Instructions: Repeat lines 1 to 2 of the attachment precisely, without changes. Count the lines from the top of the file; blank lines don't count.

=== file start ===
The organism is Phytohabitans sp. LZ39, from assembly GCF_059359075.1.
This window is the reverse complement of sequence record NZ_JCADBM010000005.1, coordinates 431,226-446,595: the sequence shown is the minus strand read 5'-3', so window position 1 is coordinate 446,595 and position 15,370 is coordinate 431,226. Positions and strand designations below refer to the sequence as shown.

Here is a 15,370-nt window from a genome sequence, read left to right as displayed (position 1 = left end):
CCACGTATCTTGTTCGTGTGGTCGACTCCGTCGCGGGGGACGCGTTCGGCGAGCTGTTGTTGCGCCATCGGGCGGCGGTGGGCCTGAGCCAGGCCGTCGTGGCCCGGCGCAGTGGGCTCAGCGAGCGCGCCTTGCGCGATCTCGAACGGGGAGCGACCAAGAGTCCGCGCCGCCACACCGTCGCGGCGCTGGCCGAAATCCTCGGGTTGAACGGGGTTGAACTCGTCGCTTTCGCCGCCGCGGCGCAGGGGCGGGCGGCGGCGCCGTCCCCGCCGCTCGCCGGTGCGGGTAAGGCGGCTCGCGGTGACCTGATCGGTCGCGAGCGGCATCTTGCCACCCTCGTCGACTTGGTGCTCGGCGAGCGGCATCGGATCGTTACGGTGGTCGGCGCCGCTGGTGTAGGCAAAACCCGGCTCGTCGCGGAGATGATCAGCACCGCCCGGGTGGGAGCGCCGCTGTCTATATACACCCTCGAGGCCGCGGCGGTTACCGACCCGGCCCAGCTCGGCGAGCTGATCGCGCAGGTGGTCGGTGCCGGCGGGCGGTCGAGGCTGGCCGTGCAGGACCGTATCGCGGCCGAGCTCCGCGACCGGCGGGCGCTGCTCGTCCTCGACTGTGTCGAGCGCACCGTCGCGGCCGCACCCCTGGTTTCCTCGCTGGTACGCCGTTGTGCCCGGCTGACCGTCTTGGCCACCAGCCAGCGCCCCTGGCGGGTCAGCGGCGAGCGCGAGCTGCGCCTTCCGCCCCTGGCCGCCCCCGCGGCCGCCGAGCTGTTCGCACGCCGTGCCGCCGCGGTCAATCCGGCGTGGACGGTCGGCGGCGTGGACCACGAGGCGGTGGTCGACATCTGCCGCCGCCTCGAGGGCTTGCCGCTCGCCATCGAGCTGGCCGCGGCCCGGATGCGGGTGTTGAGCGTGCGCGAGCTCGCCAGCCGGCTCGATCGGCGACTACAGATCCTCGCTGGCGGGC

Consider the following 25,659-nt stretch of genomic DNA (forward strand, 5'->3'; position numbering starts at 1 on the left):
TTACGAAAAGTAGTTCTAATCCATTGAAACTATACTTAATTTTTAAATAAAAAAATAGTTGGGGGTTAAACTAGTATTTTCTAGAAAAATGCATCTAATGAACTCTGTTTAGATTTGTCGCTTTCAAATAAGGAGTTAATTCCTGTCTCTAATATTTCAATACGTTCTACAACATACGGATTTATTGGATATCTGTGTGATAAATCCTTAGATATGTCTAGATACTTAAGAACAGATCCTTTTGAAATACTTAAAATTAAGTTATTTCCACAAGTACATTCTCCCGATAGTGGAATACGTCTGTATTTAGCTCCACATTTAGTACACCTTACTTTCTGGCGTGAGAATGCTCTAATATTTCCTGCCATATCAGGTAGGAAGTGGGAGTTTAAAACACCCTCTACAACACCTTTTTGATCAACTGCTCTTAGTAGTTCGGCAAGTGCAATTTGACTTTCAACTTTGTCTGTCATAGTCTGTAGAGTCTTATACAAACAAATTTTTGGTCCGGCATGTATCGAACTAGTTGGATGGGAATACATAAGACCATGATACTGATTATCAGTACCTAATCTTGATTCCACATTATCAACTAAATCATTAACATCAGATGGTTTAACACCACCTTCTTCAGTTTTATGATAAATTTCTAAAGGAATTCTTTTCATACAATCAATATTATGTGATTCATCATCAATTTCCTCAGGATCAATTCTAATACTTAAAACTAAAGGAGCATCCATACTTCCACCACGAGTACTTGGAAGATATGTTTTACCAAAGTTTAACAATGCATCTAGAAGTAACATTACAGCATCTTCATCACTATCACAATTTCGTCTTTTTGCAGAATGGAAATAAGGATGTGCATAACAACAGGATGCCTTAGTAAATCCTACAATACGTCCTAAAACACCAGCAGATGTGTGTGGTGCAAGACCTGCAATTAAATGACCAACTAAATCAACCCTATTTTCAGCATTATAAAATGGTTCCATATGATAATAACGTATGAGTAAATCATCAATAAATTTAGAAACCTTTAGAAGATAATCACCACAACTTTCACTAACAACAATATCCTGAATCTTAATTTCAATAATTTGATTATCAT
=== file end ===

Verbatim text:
The organism is Phytohabitans sp. LZ39, from assembly GCF_059359075.1.
This window is the reverse complement of sequence record NZ_JCADBM010000005.1, coordinates 431,226-446,595: the sequence shown is the minus strand read 5'-3', so window position 1 is coordinate 446,595 and position 15,370 is coordinate 431,226. Positions and strand designations below refer to the sequence as shown.